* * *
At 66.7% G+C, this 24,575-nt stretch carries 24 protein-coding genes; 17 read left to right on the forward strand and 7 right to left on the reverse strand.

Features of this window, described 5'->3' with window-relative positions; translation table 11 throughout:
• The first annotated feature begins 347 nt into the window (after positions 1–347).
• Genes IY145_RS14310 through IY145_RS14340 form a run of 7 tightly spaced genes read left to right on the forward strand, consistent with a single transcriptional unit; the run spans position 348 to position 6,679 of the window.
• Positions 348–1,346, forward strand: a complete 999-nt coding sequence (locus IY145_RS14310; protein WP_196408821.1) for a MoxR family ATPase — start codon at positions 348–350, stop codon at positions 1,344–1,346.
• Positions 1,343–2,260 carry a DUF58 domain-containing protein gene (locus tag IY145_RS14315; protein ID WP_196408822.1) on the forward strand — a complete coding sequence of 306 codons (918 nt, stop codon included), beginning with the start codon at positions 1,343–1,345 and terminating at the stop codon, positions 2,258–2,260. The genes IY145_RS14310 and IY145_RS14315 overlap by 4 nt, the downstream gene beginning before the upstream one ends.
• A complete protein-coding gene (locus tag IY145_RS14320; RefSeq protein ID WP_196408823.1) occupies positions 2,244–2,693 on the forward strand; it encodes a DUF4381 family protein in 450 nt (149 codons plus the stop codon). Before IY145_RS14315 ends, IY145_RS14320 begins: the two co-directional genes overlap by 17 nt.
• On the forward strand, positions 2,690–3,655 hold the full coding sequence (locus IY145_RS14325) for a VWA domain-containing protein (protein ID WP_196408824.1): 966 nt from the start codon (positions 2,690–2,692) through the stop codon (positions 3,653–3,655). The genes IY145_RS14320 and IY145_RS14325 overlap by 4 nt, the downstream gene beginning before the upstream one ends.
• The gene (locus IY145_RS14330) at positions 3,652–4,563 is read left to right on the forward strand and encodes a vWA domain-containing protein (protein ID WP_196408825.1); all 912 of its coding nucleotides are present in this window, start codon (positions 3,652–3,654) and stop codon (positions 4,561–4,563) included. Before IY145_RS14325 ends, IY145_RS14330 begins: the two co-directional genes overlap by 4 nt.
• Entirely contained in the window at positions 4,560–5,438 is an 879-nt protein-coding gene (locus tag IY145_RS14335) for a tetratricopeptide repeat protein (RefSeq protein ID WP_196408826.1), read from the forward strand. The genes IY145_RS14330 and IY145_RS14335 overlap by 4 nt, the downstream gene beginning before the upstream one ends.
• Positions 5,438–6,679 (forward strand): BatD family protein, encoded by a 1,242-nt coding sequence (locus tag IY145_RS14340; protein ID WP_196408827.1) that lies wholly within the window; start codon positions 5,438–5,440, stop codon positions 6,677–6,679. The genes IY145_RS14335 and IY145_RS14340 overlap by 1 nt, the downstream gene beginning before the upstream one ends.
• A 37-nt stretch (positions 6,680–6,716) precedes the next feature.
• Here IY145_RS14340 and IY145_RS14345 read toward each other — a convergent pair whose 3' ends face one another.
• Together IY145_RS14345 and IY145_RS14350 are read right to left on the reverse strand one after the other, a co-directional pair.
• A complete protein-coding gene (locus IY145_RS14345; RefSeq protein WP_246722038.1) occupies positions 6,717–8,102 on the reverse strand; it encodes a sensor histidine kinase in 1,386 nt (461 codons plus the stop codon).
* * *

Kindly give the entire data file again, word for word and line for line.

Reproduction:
At 66.7% G+C, this 24,575-nt stretch carries 24 protein-coding genes; 17 read left to right on the forward strand and 7 right to left on the reverse strand.

Features of this window, described 5'->3' with window-relative positions; translation table 11 throughout:
• The first annotated feature begins 347 nt into the window (after positions 1–347).
• Genes IY145_RS14310 through IY145_RS14340 form a run of 7 tightly spaced genes read left to right on the forward strand, consistent with a single transcriptional unit; the run spans position 348 to position 6,679 of the window.
• Positions 348–1,346, forward strand: a complete 999-nt coding sequence (locus IY145_RS14310; protein WP_196408821.1) for a MoxR family ATPase — start codon at positions 348–350, stop codon at positions 1,344–1,346.
• Positions 1,343–2,260 carry a DUF58 domain-containing protein gene (locus tag IY145_RS14315; protein ID WP_196408822.1) on the forward strand — a complete coding sequence of 306 codons (918 nt, stop codon included), beginning with the start codon at positions 1,343–1,345 and terminating at the stop codon, positions 2,258–2,260. The genes IY145_RS14310 and IY145_RS14315 overlap by 4 nt, the downstream gene beginning before the upstream one ends.
• A complete protein-coding gene (locus tag IY145_RS14320; RefSeq protein ID WP_196408823.1) occupies positions 2,244–2,693 on the forward strand; it encodes a DUF4381 family protein in 450 nt (149 codons plus the stop codon). Before IY145_RS14315 ends, IY145_RS14320 begins: the two co-directional genes overlap by 17 nt.
• On the forward strand, positions 2,690–3,655 hold the full coding sequence (locus IY145_RS14325) for a VWA domain-containing protein (protein ID WP_196408824.1): 966 nt from the start codon (positions 2,690–2,692) through the stop codon (positions 3,653–3,655). The genes IY145_RS14320 and IY145_RS14325 overlap by 4 nt, the downstream gene beginning before the upstream one ends.
• The gene (locus IY145_RS14330) at positions 3,652–4,563 is read left to right on the forward strand and encodes a vWA domain-containing protein (protein ID WP_196408825.1); all 912 of its coding nucleotides are present in this window, start codon (positions 3,652–3,654) and stop codon (positions 4,561–4,563) included. Before IY145_RS14325 ends, IY145_RS14330 begins: the two co-directional genes overlap by 4 nt.
• Entirely contained in the window at positions 4,560–5,438 is an 879-nt protein-coding gene (locus tag IY145_RS14335) for a tetratricopeptide repeat protein (RefSeq protein ID WP_196408826.1), read from the forward strand. The genes IY145_RS14330 and IY145_RS14335 overlap by 4 nt, the downstream gene beginning before the upstream one ends.
• Positions 5,438–6,679 (forward strand): BatD family protein, encoded by a 1,242-nt coding sequence (locus tag IY145_RS14340; protein ID WP_196408827.1) that lies wholly within the window; start codon positions 5,438–5,440, stop codon positions 6,677–6,679. The genes IY145_RS14335 and IY145_RS14340 overlap by 1 nt, the downstream gene beginning before the upstream one ends.
• A 37-nt stretch (positions 6,680–6,716) precedes the next feature.
• Here IY145_RS14340 and IY145_RS14345 read toward each other — a convergent pair whose 3' ends face one another.
• Together IY145_RS14345 and IY145_RS14350 are read right to left on the reverse strand one after the other, a co-directional pair.
• A complete protein-coding gene (locus IY145_RS14345; RefSeq protein WP_246722038.1) occupies positions 6,717–8,102 on the reverse strand; it encodes a sensor histidine kinase in 1,386 nt (461 codons plus the stop codon).